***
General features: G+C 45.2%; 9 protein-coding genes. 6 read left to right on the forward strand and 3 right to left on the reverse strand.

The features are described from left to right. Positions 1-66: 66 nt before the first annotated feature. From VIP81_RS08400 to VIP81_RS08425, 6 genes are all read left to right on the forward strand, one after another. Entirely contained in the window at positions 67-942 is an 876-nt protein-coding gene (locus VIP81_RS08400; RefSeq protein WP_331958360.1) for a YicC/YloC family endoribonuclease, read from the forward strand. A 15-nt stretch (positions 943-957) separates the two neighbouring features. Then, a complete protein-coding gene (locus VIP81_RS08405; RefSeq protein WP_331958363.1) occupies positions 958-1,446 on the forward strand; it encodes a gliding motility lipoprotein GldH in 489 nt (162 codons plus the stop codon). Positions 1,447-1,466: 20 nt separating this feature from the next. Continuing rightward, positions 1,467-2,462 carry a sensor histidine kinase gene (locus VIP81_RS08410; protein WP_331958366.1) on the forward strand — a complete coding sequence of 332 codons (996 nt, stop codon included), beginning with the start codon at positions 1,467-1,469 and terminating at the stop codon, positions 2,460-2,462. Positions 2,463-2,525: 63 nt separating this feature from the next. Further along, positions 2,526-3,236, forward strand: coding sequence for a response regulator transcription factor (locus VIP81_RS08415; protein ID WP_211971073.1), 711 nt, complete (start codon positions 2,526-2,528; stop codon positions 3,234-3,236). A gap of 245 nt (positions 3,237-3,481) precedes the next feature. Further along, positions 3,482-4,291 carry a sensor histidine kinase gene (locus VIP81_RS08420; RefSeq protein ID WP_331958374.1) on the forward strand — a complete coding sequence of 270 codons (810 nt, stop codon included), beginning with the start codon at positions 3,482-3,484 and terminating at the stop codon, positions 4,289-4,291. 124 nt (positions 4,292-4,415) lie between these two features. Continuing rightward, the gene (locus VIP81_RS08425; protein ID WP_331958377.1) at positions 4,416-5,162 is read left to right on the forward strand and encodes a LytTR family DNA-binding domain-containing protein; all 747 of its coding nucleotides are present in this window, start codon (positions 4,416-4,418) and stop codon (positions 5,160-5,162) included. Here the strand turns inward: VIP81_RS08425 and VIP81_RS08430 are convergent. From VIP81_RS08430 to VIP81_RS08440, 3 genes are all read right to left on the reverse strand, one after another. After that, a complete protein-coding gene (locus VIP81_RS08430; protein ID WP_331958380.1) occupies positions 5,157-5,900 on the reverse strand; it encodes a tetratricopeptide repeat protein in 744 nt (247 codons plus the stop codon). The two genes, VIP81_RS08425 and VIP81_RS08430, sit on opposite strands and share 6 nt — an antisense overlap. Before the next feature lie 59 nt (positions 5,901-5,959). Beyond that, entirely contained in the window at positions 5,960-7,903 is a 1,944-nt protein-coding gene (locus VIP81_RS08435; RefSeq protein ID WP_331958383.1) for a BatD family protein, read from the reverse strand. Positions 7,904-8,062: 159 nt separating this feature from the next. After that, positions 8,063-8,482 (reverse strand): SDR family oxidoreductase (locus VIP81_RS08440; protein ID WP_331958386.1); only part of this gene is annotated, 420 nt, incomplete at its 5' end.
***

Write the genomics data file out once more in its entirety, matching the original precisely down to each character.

General features: G+C 45.2%; 9 protein-coding genes. 6 read left to right on the forward strand and 3 right to left on the reverse strand.

The features are described from left to right. Positions 1-66: 66 nt before the first annotated feature. From VIP81_RS08400 to VIP81_RS08425, 6 genes are all read left to right on the forward strand, one after another. Entirely contained in the window at positions 67-942 is an 876-nt protein-coding gene (locus VIP81_RS08400; RefSeq protein WP_331958360.1) for a YicC/YloC family endoribonuclease, read from the forward strand. A 15-nt stretch (positions 943-957) separates the two neighbouring features. Then, a complete protein-coding gene (locus VIP81_RS08405; RefSeq protein WP_331958363.1) occupies positions 958-1,446 on the forward strand; it encodes a gliding motility lipoprotein GldH in 489 nt (162 codons plus the stop codon). Positions 1,447-1,466: 20 nt separating this feature from the next. Continuing rightward, positions 1,467-2,462 carry a sensor histidine kinase gene (locus VIP81_RS08410; protein WP_331958366.1) on the forward strand — a complete coding sequence of 332 codons (996 nt, stop codon included), beginning with the start codon at positions 1,467-1,469 and terminating at the stop codon, positions 2,460-2,462. Positions 2,463-2,525: 63 nt separating this feature from the next. Further along, positions 2,526-3,236, forward strand: coding sequence for a response regulator transcription factor (locus VIP81_RS08415; protein ID WP_211971073.1), 711 nt, complete (start codon positions 2,526-2,528; stop codon positions 3,234-3,236). A gap of 245 nt (positions 3,237-3,481) precedes the next feature. Further along, positions 3,482-4,291 carry a sensor histidine kinase gene (locus VIP81_RS08420; RefSeq protein ID WP_331958374.1) on the forward strand — a complete coding sequence of 270 codons (810 nt, stop codon included), beginning with the start codon at positions 3,482-3,484 and terminating at the stop codon, positions 4,289-4,291. 124 nt (positions 4,292-4,415) lie between these two features. Continuing rightward, the gene (locus VIP81_RS08425; protein ID WP_331958377.1) at positions 4,416-5,162 is read left to right on the forward strand and encodes a LytTR family DNA-binding domain-containing protein; all 747 of its coding nucleotides are present in this window, start codon (positions 4,416-4,418) and stop codon (positions 5,160-5,162) included. Here the strand turns inward: VIP81_RS08425 and VIP81_RS08430 are convergent. From VIP81_RS08430 to VIP81_RS08440, 3 genes are all read right to left on the reverse strand, one after another. After that, a complete protein-coding gene (locus VIP81_RS08430; protein ID WP_331958380.1) occupies positions 5,157-5,900 on the reverse strand; it encodes a tetratricopeptide repeat protein in 744 nt (247 codons plus the stop codon). The two genes, VIP81_RS08425 and VIP81_RS08430, sit on opposite strands and share 6 nt — an antisense overlap. Before the next feature lie 59 nt (positions 5,901-5,959). Beyond that, entirely contained in the window at positions 5,960-7,903 is a 1,944-nt protein-coding gene (locus VIP81_RS08435; RefSeq protein ID WP_331958383.1) for a BatD family protein, read from the reverse strand. Positions 7,904-8,062: 159 nt separating this feature from the next. After that, positions 8,063-8,482 (reverse strand): SDR family oxidoreductase (locus VIP81_RS08440; protein ID WP_331958386.1); only part of this gene is annotated, 420 nt, incomplete at its 5' end.